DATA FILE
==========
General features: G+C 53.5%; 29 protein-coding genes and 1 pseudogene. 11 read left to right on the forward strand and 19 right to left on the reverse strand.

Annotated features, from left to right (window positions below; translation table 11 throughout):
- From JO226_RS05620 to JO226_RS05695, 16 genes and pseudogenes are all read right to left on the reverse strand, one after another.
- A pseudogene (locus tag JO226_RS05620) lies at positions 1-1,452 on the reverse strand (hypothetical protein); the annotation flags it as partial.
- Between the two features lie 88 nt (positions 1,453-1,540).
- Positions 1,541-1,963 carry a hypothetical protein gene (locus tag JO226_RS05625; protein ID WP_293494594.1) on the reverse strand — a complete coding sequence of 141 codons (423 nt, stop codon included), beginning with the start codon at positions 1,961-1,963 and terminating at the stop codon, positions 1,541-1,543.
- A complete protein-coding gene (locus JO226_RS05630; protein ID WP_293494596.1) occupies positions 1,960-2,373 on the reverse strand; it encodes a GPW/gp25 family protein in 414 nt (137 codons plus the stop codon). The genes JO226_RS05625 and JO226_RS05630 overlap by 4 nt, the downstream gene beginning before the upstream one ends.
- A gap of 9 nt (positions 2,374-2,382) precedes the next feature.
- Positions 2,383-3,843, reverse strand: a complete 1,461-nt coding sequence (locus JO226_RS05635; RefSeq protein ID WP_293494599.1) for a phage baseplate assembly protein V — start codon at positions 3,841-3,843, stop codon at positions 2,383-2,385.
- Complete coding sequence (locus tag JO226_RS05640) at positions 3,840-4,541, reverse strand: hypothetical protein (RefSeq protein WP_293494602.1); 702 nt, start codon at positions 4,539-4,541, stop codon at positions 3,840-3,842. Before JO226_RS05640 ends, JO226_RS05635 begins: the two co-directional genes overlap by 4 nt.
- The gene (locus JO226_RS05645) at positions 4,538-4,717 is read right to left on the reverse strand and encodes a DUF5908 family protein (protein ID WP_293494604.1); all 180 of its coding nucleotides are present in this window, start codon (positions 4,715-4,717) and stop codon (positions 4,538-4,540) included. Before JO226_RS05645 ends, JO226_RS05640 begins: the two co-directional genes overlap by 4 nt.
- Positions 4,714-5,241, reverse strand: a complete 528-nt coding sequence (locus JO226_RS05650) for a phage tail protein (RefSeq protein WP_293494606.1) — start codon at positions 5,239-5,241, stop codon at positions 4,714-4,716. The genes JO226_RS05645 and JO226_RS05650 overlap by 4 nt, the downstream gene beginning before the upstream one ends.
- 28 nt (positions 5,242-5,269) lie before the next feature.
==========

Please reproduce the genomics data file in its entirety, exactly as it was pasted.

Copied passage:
General features: G+C 53.5%; 29 protein-coding genes and 1 pseudogene. 11 read left to right on the forward strand and 19 right to left on the reverse strand.

Annotated features, from left to right (window positions below; translation table 11 throughout):
- From JO226_RS05620 to JO226_RS05695, 16 genes and pseudogenes are all read right to left on the reverse strand, one after another.
- A pseudogene (locus tag JO226_RS05620) lies at positions 1-1,452 on the reverse strand (hypothetical protein); the annotation flags it as partial.
- Between the two features lie 88 nt (positions 1,453-1,540).
- Positions 1,541-1,963 carry a hypothetical protein gene (locus tag JO226_RS05625; protein ID WP_293494594.1) on the reverse strand — a complete coding sequence of 141 codons (423 nt, stop codon included), beginning with the start codon at positions 1,961-1,963 and terminating at the stop codon, positions 1,541-1,543.
- A complete protein-coding gene (locus JO226_RS05630; protein ID WP_293494596.1) occupies positions 1,960-2,373 on the reverse strand; it encodes a GPW/gp25 family protein in 414 nt (137 codons plus the stop codon). The genes JO226_RS05625 and JO226_RS05630 overlap by 4 nt, the downstream gene beginning before the upstream one ends.
- A gap of 9 nt (positions 2,374-2,382) precedes the next feature.
- Positions 2,383-3,843, reverse strand: a complete 1,461-nt coding sequence (locus JO226_RS05635; RefSeq protein ID WP_293494599.1) for a phage baseplate assembly protein V — start codon at positions 3,841-3,843, stop codon at positions 2,383-2,385.
- Complete coding sequence (locus tag JO226_RS05640) at positions 3,840-4,541, reverse strand: hypothetical protein (RefSeq protein WP_293494602.1); 702 nt, start codon at positions 4,539-4,541, stop codon at positions 3,840-3,842. Before JO226_RS05640 ends, JO226_RS05635 begins: the two co-directional genes overlap by 4 nt.
- The gene (locus JO226_RS05645) at positions 4,538-4,717 is read right to left on the reverse strand and encodes a DUF5908 family protein (protein ID WP_293494604.1); all 180 of its coding nucleotides are present in this window, start codon (positions 4,715-4,717) and stop codon (positions 4,538-4,540) included. Before JO226_RS05645 ends, JO226_RS05640 begins: the two co-directional genes overlap by 4 nt.
- Positions 4,714-5,241, reverse strand: a complete 528-nt coding sequence (locus JO226_RS05650) for a phage tail protein (RefSeq protein WP_293494606.1) — start codon at positions 5,239-5,241, stop codon at positions 4,714-4,716. The genes JO226_RS05645 and JO226_RS05650 overlap by 4 nt, the downstream gene beginning before the upstream one ends.
- 28 nt (positions 5,242-5,269) lie before the next feature.